Nora colicked today, as I write those words I have to choke back tears fear, relief, and joy. Colic is one of a horse owners worst fears. Its heartbreaking to watch your horse struggle with pain like that, it feels like a cruel game of Russian Roulette. You don’t know if this time it will be deadly, or if it will be okay…….
I saw Nora’s lip twitch and lift up as I tied her in the indoor arena. I was going to give my friend, Mary, a lesson with her today. I stopped what I was doing and watched. She relaxed and took a deep breath. “Ok,” I thought, “it must have been a muscle spasm, or gas, she’s okay.’ I went to get Mary and asked her to groom her as I helped with the rest of morning chores.
The barn was busy, horses were hungry, and my friends were enjoying helping me feed. I walked by Nora again and saw her lips twitch and her move like she felt some pain. I stopped again to watch, but then she relaxed. I moved off to get the saddle and saddled her up. I left her there for a few minutes to let her soak up the warm sunlight and for her saddle to warm up before I tightened the girth. After a few minutes I returned to her, she looked sleepy and quiet, she was taking deep breathes, and her eyes were half closed, but as I untied her she stretched down like a dog bowing and let out a big yawn. I handed her to Mary and asked her to walk her around before she mounted up. I finished a few more chores then asked Mary to go ahead and mount up.
Nora moved out like she always does, a little slow but willing. After a few minutes I asked Mary to trot, my heart sank as I saw Nora’s lip lift up again, then she stretched out her neck, this was not just a muscle spasm or a gas pain, something else was going on. I told Mary to stop, and get off quickly and Nora took that opportunity to try to lay down, we kept her up and got her saddle off. I quickly drew up some banamine and shot it in her mouth to see if I could help with the pain, then I called the vet and asked him to come out, and uttered the dreaded words, “Nora is colicking.”
We led Nora around, we could see every time a pain shot through her body, her lips would lift up in a grimace and she would paw the ground. We decided give her a break, she stood in the sunlight and put her head down to rest, I could tell the banamine was starting to take the edge off, but she was still in pain. She became dull, and sluggish. I put my forehead against her back and waited with her as the sunlight warmed us both.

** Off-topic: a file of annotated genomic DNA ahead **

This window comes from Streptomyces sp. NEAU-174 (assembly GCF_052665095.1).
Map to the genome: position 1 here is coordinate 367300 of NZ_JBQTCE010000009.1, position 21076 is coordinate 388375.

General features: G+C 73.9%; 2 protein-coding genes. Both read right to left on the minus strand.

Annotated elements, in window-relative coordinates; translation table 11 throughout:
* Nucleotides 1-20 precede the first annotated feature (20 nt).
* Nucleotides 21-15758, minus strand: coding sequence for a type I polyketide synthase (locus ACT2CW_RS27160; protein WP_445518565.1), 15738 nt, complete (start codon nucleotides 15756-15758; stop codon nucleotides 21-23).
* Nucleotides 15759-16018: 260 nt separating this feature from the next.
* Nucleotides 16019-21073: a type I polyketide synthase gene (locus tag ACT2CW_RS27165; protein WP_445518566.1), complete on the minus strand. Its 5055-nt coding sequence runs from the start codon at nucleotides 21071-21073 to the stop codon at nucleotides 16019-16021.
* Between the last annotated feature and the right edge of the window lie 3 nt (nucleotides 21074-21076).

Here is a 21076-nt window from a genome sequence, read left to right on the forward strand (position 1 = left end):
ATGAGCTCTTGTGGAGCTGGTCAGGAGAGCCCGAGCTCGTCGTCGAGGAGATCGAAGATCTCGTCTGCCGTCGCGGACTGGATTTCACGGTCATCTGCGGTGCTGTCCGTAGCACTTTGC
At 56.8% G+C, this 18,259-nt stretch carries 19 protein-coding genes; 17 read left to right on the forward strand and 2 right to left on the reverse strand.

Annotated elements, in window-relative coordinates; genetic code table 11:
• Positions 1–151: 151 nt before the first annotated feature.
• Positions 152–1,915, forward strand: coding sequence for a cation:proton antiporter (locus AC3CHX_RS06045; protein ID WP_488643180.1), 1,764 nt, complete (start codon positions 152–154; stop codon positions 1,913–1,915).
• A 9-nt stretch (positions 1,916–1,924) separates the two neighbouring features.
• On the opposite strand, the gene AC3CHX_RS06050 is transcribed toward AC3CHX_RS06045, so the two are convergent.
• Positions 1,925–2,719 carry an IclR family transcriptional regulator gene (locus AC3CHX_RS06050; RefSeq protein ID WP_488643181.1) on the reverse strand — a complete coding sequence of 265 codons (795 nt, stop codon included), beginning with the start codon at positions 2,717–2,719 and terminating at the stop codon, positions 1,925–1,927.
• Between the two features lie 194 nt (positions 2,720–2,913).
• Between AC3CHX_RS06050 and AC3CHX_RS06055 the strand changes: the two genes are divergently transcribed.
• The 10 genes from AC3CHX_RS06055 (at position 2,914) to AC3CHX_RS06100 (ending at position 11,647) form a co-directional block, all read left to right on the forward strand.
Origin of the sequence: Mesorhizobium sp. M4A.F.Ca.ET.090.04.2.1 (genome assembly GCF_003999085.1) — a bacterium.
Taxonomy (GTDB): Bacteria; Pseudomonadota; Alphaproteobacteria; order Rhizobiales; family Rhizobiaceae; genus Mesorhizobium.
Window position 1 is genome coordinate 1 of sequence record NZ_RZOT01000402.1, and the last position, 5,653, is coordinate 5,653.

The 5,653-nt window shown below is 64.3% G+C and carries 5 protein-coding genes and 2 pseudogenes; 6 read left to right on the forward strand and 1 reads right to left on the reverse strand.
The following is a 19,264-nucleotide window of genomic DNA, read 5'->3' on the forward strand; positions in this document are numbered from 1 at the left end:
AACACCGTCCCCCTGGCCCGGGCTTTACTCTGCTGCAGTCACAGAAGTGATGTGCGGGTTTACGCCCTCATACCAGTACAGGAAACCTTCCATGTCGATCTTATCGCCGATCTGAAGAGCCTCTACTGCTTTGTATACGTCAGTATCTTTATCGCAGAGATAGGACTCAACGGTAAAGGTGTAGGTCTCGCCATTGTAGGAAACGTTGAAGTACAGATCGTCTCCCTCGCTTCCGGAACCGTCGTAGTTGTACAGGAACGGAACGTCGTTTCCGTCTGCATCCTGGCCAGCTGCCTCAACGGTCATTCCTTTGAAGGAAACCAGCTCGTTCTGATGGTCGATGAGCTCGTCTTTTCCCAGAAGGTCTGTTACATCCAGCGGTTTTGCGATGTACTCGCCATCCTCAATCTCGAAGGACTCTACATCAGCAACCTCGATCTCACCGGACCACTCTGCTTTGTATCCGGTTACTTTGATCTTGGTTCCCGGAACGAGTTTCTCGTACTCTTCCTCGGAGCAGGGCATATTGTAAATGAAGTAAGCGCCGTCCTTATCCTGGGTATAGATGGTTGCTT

The 20 minute wait for the vet started to feel like hours. Finally! I hear the barn door open and footsteps coming towards us, Nora shifted her weight and lifted up her head. I breathed a sigh of relief knowing that help was finally here. He took her temp, listened to her heart and lungs, then he moved to her gut where he heard an increase in gas sounds. Her heartrate and other vitals looked good, he tells us it’s probably a gas colic, which is good news! We decide to tube her with mineral oil, give her some pain meds and see how she does. She wasn’t too happy about the tubing, the vet had to put a tube in her nose, run it down to her stomach, make sure it’s in the stomach and then pumped warm water, electrolytes, and mineral oil into her stomach. The hope is that it will settle down the gas, pass through, and she will be right as rain in a few hours. That feat was accomplished pretty quickly and now we just wait and see and pray. We left her in the quiet barn with the hope that in a few hours I would be turning her out in the herd with her health restored.
I went back to the barn at 3:00 to check on her, she was pacing in her stall, ears alert, eyes bright, and manure everywhere! I have never been so happy to see poop! I brought her out to her herd as she danced beside me. Her daughter, Sassy, was down at the other end of the field, standing by herself. When she saw Nora her head lifted up and she yelled as loud as she could, “Hi Mom!”. She literally squealed with happiness and ran up the hill to greet Nora. It was one of the most beautiful things I’ve ever seen. Many have wondered if animals know they are related, after seeing their joyful reunion, I know its absolutely true. Sassy was joyful as she kicked up her heals to greet her mom. Then Ditto, Nora’s best friend, saw her and let our a little squeal as he trotted over to her. They all three went to the bale together and Sassy swept all the other horses away so the three of them had the bale to themselves. I almost took my phone out to snap a picture of them, but this was too special, a picture couldn’t capture the joy that was there. Today Nora colicked; but I got to see joy and love in a place I didn’t expect it.